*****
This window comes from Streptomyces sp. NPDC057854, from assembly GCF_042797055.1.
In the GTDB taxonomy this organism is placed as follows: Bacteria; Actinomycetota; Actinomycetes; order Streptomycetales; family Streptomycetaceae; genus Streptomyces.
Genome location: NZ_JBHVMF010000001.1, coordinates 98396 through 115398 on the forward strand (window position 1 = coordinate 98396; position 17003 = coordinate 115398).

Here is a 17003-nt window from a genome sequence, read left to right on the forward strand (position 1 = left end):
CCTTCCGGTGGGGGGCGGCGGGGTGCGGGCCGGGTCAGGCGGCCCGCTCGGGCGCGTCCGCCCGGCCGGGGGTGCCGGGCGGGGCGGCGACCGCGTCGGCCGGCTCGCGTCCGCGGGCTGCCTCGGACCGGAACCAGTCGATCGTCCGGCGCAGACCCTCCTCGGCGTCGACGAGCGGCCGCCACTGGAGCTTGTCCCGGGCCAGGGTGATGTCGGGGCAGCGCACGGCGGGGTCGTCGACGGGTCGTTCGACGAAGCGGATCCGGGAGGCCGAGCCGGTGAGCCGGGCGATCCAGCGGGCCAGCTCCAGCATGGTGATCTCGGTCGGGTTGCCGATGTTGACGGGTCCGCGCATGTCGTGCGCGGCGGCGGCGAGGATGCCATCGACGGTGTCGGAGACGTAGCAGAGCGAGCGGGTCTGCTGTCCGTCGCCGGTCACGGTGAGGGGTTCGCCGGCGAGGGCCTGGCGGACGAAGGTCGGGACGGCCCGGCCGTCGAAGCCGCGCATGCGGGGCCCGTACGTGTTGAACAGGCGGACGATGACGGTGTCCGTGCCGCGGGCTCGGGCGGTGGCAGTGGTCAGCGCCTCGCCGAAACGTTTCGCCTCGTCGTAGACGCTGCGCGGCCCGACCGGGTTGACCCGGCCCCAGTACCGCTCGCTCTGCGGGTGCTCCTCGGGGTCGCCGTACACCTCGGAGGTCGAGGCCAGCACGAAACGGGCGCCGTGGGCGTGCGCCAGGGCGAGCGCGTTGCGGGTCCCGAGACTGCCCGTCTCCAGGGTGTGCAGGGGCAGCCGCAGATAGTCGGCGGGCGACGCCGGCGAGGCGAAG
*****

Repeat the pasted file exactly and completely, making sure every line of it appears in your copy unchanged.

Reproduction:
This window comes from Streptomyces sp. NPDC057854, from assembly GCF_042797055.1.
In the GTDB taxonomy this organism is placed as follows: Bacteria; Actinomycetota; Actinomycetes; order Streptomycetales; family Streptomycetaceae; genus Streptomyces.
Genome location: NZ_JBHVMF010000001.1, coordinates 98396 through 115398 on the forward strand (window position 1 = coordinate 98396; position 17003 = coordinate 115398).

Here is a 17003-nt window from a genome sequence, read left to right on the forward strand (position 1 = left end):
CCTTCCGGTGGGGGGCGGCGGGGTGCGGGCCGGGTCAGGCGGCCCGCTCGGGCGCGTCCGCCCGGCCGGGGGTGCCGGGCGGGGCGGCGACCGCGTCGGCCGGCTCGCGTCCGCGGGCTGCCTCGGACCGGAACCAGTCGATCGTCCGGCGCAGACCCTCCTCGGCGTCGACGAGCGGCCGCCACTGGAGCTTGTCCCGGGCCAGGGTGATGTCGGGGCAGCGCACGGCGGGGTCGTCGACGGGTCGTTCGACGAAGCGGATCCGGGAGGCCGAGCCGGTGAGCCGGGCGATCCAGCGGGCCAGCTCCAGCATGGTGATCTCGGTCGGGTTGCCGATGTTGACGGGTCCGCGCATGTCGTGCGCGGCGGCGGCGAGGATGCCATCGACGGTGTCGGAGACGTAGCAGAGCGAGCGGGTCTGCTGTCCGTCGCCGGTCACGGTGAGGGGTTCGCCGGCGAGGGCCTGGCGGACGAAGGTCGGGACGGCCCGGCCGTCGAAGCCGCGCATGCGGGGCCCGTACGTGTTGAACAGGCGGACGATGACGGTGTCCGTGCCGCGGGCTCGGGCGGTGGCAGTGGTCAGCGCCTCGCCGAAACGTTTCGCCTCGTCGTAGACGCTGCGCGGCCCGACCGGGTTGACCCGGCCCCAGTACCGCTCGCTCTGCGGGTGCTCCTCGGGGTCGCCGTACACCTCGGAGGTCGAGGCCAGCACGAAACGGGCGCCGTGGGCGTGCGCCAGGGCGAGCGCGTTGCGGGTCCCGAGACTGCCCGTCTCCAGGGTGTGCAGGGGCAGCCGCAGATAGTCGGCGGGCGACGCCGGCGAGGCGAAG